Stay here with me tonight, Mary, and we can find out.
You'd be like the rest by the time morning came, I'd take my oath on that."
"I haven't a doubt of it.
That's why I'd rather risk a soaking in the jingle."
"God, you're as hard as flint, Mary Yellan.
You'll be sorry for it when you're alone again."
"Better be sorry then than later."
"If I kissed you again would you change your mind?"
"I would not."
"I don't wonder my brother took to his bed and his bottle for a week, with you in the house.
Did you sing psalms to him?"
"I daresay I did."
"I've never known a woman so perverse.
I'll buy a ring for you if it would make you feel respectable.
It's not often I have money enough in my pocket to make the offer."
"How many wives do you have?"
"Six or seven scattered over Cornwall. I don't count the ones across the Tamar."
"That's a good number for one man.
I'd wait awhile before I took on an eighth, if I were you."
"You're sharp, aren't you?
You look like a monkey in that shawl of yours, with your bright eyes.
All right, I'll fetch the jingle, and take you home to your aunt, but I'll kiss you first, whether you like it or not."
He took her face in his hands.
"One for sorrow, two for joy," he said. "I'll give you the rest when you're in a more yielding frame of mind.
It wouldn't do to finish the rhyme tonight.
Stay where you're to; I'll not be long."
He bowed his head against the rain and strode across the street.
She saw him disappear behind a line of stalls, and so around the corner. She leant back once more within the shelter of the door.
It would be desolate enough on the highroad, she knew that; this was a real driving rain, with a venomous wind behind it, and there would be little mercy from the moors.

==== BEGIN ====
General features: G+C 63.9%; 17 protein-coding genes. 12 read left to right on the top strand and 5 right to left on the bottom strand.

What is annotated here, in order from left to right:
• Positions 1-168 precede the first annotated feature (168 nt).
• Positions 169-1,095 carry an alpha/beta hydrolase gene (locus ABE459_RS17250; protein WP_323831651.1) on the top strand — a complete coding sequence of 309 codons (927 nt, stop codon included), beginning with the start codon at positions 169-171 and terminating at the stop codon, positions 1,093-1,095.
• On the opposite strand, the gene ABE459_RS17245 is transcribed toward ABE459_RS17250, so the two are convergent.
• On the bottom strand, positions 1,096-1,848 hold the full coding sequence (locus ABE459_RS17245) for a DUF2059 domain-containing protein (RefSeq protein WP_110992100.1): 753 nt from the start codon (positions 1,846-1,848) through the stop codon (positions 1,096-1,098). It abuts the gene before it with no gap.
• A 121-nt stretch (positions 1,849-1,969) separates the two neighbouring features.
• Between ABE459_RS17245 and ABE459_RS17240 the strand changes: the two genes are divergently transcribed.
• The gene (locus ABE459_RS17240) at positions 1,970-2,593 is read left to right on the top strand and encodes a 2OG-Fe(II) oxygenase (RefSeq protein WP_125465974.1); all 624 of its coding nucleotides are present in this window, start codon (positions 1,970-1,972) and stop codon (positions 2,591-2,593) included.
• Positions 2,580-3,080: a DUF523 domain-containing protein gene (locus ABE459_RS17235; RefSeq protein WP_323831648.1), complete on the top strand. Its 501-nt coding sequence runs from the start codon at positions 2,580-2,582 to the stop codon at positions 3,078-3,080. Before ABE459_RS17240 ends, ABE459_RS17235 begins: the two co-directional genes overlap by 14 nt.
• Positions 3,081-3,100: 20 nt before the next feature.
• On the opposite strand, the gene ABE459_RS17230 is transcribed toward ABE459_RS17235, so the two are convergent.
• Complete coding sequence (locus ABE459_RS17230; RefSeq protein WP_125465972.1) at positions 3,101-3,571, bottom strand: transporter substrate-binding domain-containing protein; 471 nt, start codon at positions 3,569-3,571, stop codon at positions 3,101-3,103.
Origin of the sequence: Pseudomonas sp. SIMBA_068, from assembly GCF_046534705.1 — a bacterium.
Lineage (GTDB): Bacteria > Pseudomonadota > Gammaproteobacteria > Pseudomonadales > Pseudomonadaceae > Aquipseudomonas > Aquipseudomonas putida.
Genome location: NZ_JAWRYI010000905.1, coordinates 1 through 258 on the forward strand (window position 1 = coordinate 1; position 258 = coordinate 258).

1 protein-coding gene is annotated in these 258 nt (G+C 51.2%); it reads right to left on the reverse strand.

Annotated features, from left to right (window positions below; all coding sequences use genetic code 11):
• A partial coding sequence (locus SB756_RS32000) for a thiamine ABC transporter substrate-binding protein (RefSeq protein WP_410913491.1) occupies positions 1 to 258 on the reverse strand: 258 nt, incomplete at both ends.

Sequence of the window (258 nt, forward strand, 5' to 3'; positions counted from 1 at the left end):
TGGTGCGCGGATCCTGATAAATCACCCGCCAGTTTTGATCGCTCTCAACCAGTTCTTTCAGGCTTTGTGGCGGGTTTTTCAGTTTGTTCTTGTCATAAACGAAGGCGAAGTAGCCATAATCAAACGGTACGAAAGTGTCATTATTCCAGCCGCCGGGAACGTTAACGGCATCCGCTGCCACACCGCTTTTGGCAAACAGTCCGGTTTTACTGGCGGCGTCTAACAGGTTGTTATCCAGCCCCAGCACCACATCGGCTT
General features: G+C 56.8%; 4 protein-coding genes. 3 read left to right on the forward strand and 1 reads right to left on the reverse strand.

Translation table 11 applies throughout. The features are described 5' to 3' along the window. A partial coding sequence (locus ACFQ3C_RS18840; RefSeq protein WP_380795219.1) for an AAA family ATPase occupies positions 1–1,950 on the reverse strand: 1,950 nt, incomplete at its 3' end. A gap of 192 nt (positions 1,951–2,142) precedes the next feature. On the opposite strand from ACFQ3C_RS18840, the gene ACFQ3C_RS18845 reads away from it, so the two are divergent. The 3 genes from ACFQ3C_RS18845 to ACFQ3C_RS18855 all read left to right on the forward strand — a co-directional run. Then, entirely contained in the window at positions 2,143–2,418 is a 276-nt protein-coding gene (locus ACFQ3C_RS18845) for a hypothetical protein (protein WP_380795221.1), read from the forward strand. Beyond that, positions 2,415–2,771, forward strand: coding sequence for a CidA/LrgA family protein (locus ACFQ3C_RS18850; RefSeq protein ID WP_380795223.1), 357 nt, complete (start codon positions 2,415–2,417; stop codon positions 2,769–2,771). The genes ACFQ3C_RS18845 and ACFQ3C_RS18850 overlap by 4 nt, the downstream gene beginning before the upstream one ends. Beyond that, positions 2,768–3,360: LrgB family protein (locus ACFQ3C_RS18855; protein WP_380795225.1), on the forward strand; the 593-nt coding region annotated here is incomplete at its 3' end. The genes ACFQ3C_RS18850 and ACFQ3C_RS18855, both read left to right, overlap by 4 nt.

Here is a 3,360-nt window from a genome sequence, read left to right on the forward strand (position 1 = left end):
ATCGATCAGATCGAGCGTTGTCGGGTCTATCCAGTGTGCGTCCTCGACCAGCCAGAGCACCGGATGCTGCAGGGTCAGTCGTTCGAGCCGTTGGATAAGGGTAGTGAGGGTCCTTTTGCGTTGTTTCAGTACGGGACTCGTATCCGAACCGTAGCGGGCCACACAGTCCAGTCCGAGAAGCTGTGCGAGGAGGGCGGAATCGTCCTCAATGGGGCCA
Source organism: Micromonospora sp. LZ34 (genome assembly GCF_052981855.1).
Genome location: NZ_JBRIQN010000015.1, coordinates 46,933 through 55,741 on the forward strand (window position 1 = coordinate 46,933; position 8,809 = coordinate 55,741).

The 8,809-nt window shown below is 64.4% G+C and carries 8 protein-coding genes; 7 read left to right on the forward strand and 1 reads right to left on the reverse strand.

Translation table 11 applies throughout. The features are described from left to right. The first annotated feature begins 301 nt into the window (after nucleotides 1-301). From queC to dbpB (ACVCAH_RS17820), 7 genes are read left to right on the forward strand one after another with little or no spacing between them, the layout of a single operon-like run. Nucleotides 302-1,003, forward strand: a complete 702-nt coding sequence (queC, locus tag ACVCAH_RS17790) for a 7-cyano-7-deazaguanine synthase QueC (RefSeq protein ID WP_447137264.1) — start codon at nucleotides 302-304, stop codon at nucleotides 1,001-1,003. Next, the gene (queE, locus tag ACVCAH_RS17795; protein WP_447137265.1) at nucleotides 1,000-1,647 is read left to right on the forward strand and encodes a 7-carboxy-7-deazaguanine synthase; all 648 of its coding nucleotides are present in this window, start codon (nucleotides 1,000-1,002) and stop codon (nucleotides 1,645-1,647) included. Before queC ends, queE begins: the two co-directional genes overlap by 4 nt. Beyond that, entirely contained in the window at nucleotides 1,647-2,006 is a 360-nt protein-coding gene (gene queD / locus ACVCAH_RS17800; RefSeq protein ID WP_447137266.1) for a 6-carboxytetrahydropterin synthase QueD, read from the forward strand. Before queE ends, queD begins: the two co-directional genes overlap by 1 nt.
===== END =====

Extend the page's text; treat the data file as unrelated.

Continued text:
It required a certain amount of courage to stand those eleven miles in an open jingle.
The thought of staying in Launceston with Jem Merlyn made her heart beat faster perhaps, and it was exciting to think upon it now he was gone and he could not see her face, but for all that she would not lose her head to please him.
Once she departed from the line of conduct she had laid down for herself, there would be no returning.
There would be no privacy of mind, no independence.
She had given too much away as it was, and she would never be entirely free of him again.
This weakness would be a drag on her and make the four walls of Jamaica Inn more hateful than they were already.
It was better to bear solitude alone.
Now the silence of the moors would be a torment because of his presence four miles distant from her.
Mary wrapped her shawl around her and folded her arms.
She wished that women were not the frail things of straw she believed them to be; then she could stay this night with Jem Merlyn and forget herself as he could forget. and both of them part with a laugh and a shrug of the shoulder in the morning.
But she was a woman, and it was impossible.
A few kisses had made a fool of her already.
She thought of Aunt Patience, trailing like a ghost in the shadow of her master, and she shuddered.
That would be Mary Yellan too, but for the grace of God and her own strength of will.
A gust of wind tore at her skirt and another shower of rain blew in at the open doorway.
It was colder now.
Puddles ran on the cobbled stones, and the lights and the people had vanished.
Launceston had lost its glamour.
It would be a bleak and cheerless Christmas Day tomorrow.
Mary waited, stamping her feet and blowing upon her hands. Jem was taking his own time to fetch the jingle.
He was annoyed with her, no doubt, for refusing to stay, and leaving her to become wet and chilled in the open doorway was to be his method of punishment.